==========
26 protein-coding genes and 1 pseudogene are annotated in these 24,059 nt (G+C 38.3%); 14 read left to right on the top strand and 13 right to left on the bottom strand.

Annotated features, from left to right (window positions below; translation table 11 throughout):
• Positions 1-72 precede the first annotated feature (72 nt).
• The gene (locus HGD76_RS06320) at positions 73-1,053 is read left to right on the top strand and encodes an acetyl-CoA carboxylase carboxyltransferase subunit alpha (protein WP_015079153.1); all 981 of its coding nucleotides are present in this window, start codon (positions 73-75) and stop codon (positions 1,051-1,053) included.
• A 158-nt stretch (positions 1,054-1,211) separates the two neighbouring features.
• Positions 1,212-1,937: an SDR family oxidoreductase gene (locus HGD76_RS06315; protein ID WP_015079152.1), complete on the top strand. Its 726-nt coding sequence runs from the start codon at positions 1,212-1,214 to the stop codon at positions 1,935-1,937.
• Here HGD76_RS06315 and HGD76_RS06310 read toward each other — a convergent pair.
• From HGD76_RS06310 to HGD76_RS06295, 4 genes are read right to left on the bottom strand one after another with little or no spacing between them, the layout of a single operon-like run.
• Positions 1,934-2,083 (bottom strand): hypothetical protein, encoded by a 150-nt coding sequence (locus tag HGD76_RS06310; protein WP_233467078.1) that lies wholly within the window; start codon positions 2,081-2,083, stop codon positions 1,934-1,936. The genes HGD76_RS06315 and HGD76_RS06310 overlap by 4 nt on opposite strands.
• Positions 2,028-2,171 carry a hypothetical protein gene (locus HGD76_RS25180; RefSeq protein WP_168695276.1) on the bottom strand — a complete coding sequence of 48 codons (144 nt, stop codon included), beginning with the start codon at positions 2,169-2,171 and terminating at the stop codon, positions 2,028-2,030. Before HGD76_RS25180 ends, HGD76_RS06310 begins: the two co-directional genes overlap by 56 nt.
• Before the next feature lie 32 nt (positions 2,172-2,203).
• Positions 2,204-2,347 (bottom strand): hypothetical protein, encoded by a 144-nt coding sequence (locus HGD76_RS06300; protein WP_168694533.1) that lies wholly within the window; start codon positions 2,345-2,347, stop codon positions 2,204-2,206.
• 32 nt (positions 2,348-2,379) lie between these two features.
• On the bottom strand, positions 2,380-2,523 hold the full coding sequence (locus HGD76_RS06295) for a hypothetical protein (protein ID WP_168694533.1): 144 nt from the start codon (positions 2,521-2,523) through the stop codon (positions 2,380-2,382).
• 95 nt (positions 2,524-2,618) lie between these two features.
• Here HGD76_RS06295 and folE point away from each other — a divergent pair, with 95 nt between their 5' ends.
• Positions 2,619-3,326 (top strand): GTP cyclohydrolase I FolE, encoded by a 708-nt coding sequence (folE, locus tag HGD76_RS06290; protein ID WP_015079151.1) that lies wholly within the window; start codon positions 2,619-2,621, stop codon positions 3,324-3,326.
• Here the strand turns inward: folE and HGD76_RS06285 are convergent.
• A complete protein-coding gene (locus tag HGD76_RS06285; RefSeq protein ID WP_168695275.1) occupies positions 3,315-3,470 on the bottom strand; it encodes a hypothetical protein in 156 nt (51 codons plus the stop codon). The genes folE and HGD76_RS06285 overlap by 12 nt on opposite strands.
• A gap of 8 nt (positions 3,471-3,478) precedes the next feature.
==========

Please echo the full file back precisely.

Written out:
26 protein-coding genes and 1 pseudogene are annotated in these 24,059 nt (G+C 38.3%); 14 read left to right on the top strand and 13 right to left on the bottom strand.

Annotated features, from left to right (window positions below; translation table 11 throughout):
• Positions 1-72 precede the first annotated feature (72 nt).
• The gene (locus HGD76_RS06320) at positions 73-1,053 is read left to right on the top strand and encodes an acetyl-CoA carboxylase carboxyltransferase subunit alpha (protein WP_015079153.1); all 981 of its coding nucleotides are present in this window, start codon (positions 73-75) and stop codon (positions 1,051-1,053) included.
• A 158-nt stretch (positions 1,054-1,211) separates the two neighbouring features.
• Positions 1,212-1,937: an SDR family oxidoreductase gene (locus HGD76_RS06315; protein ID WP_015079152.1), complete on the top strand. Its 726-nt coding sequence runs from the start codon at positions 1,212-1,214 to the stop codon at positions 1,935-1,937.
• Here HGD76_RS06315 and HGD76_RS06310 read toward each other — a convergent pair.
• From HGD76_RS06310 to HGD76_RS06295, 4 genes are read right to left on the bottom strand one after another with little or no spacing between them, the layout of a single operon-like run.
• Positions 1,934-2,083 (bottom strand): hypothetical protein, encoded by a 150-nt coding sequence (locus tag HGD76_RS06310; protein WP_233467078.1) that lies wholly within the window; start codon positions 2,081-2,083, stop codon positions 1,934-1,936. The genes HGD76_RS06315 and HGD76_RS06310 overlap by 4 nt on opposite strands.
• Positions 2,028-2,171 carry a hypothetical protein gene (locus HGD76_RS25180; RefSeq protein WP_168695276.1) on the bottom strand — a complete coding sequence of 48 codons (144 nt, stop codon included), beginning with the start codon at positions 2,169-2,171 and terminating at the stop codon, positions 2,028-2,030. Before HGD76_RS25180 ends, HGD76_RS06310 begins: the two co-directional genes overlap by 56 nt.
• Before the next feature lie 32 nt (positions 2,172-2,203).
• Positions 2,204-2,347 (bottom strand): hypothetical protein, encoded by a 144-nt coding sequence (locus HGD76_RS06300; protein WP_168694533.1) that lies wholly within the window; start codon positions 2,345-2,347, stop codon positions 2,204-2,206.
• 32 nt (positions 2,348-2,379) lie between these two features.
• On the bottom strand, positions 2,380-2,523 hold the full coding sequence (locus HGD76_RS06295) for a hypothetical protein (protein ID WP_168694533.1): 144 nt from the start codon (positions 2,521-2,523) through the stop codon (positions 2,380-2,382).
• 95 nt (positions 2,524-2,618) lie between these two features.
• Here HGD76_RS06295 and folE point away from each other — a divergent pair, with 95 nt between their 5' ends.
• Positions 2,619-3,326 (top strand): GTP cyclohydrolase I FolE, encoded by a 708-nt coding sequence (folE, locus tag HGD76_RS06290; protein ID WP_015079151.1) that lies wholly within the window; start codon positions 2,619-2,621, stop codon positions 3,324-3,326.
• Here the strand turns inward: folE and HGD76_RS06285 are convergent.
• A complete protein-coding gene (locus tag HGD76_RS06285; RefSeq protein ID WP_168695275.1) occupies positions 3,315-3,470 on the bottom strand; it encodes a hypothetical protein in 156 nt (51 codons plus the stop codon). The genes folE and HGD76_RS06285 overlap by 12 nt on opposite strands.
• A gap of 8 nt (positions 3,471-3,478) precedes the next feature.